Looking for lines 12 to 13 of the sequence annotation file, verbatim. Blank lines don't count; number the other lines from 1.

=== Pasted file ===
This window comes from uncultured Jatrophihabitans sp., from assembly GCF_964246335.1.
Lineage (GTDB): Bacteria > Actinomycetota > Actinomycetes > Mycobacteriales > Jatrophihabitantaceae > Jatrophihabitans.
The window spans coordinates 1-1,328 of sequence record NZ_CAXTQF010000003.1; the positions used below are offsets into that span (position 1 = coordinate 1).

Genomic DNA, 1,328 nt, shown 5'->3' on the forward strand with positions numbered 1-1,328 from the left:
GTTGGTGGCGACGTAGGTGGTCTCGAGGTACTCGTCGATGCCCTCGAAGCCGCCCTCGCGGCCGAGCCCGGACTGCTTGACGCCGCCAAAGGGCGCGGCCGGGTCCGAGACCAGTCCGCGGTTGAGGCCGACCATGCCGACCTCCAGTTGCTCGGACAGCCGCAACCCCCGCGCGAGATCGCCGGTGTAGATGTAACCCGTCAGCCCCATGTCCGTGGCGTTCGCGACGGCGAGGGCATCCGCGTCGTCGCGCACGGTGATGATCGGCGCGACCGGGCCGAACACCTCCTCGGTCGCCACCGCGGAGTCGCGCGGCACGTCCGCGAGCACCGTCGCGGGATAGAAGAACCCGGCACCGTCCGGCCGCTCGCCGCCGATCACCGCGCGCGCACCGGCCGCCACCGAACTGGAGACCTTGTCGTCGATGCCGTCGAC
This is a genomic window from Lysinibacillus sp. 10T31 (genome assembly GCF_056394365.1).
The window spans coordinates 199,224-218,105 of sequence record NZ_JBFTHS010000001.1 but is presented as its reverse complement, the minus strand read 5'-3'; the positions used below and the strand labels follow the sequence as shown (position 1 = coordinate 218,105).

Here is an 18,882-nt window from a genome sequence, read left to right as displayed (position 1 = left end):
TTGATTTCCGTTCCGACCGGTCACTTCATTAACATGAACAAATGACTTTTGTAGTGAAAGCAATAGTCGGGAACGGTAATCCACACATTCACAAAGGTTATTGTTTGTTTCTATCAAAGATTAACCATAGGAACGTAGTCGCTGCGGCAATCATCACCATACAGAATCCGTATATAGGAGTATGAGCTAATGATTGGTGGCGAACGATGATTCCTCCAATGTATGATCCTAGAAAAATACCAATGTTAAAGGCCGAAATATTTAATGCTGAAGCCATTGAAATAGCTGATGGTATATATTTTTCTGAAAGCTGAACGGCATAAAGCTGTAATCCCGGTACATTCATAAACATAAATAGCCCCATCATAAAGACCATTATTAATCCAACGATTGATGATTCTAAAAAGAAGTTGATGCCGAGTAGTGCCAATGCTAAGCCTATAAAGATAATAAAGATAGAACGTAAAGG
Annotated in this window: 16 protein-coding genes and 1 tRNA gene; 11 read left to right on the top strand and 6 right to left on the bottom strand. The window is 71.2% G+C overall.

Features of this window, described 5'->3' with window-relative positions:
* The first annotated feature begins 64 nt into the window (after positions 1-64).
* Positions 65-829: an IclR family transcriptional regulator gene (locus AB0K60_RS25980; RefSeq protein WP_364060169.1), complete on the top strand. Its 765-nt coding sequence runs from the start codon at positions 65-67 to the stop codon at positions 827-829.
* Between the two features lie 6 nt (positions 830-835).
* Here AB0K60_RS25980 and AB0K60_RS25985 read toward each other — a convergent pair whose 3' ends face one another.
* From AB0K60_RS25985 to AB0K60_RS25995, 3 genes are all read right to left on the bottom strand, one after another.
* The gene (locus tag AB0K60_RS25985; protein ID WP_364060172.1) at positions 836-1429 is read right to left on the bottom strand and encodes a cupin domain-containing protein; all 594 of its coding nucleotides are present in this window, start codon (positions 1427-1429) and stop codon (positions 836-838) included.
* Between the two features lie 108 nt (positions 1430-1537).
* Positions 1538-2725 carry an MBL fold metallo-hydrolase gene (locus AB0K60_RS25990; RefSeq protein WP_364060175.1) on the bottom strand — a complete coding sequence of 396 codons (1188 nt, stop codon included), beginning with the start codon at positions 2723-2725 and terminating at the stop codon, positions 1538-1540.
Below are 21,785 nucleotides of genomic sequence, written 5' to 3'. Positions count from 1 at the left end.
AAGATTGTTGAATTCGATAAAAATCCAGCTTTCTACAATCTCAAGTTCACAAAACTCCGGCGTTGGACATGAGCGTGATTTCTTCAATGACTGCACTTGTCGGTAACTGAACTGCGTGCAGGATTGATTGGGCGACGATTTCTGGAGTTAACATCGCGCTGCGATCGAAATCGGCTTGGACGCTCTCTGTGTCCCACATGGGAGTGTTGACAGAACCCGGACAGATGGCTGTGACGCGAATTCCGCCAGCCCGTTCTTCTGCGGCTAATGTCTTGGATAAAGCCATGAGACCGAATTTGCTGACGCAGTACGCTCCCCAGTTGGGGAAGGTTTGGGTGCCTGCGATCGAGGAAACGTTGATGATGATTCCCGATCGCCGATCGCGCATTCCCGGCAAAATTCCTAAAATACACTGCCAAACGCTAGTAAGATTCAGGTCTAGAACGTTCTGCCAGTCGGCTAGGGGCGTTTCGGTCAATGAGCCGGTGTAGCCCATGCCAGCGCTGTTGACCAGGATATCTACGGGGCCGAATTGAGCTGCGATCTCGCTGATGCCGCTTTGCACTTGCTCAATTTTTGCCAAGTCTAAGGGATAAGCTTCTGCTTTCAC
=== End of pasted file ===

* The first annotated feature begins 64 nt into the window (after positions 1-64).
* Positions 65-829: an IclR family transcriptional regulator gene (locus AB0K60_RS25980; RefSeq protein WP_364060169.1), complete on the top strand. Its 765-nt coding sequence runs from the start codon at positions 65-67 to the stop codon at positions 827-829.